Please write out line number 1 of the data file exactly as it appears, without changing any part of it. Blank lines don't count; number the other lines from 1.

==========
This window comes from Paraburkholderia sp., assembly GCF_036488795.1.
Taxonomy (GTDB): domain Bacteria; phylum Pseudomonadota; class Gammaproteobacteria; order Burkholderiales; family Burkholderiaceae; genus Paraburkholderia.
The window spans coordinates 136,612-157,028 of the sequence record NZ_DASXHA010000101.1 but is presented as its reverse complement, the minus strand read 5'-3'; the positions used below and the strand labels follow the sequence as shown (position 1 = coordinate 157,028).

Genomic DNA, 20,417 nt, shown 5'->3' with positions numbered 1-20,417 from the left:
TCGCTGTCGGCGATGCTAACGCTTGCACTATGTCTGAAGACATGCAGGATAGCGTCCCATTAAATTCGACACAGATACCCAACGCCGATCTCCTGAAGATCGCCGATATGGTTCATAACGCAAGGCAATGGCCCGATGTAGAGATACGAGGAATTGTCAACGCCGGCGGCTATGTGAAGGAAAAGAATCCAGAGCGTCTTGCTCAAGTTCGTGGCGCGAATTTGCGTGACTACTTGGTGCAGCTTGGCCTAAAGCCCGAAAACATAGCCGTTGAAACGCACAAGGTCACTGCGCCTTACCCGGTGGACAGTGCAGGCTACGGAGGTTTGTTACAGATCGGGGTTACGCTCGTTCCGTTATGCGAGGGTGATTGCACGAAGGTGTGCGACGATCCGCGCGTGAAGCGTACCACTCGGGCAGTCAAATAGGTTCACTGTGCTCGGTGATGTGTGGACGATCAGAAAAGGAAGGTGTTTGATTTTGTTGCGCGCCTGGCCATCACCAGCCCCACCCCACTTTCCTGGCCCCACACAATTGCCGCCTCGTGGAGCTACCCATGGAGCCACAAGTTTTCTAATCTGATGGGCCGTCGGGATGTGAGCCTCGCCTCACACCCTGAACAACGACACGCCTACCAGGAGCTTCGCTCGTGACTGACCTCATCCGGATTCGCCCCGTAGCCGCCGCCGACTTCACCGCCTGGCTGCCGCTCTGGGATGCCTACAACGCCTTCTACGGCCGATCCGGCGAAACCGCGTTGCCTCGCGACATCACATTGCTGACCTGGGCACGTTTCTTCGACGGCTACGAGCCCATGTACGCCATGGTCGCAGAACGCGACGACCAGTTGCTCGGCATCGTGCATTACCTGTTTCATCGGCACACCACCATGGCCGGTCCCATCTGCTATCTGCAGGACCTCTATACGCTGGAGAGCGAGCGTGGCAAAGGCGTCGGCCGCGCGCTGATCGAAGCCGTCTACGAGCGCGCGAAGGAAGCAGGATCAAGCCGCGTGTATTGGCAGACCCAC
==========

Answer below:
This window comes from Paraburkholderia sp., assembly GCF_036488795.1.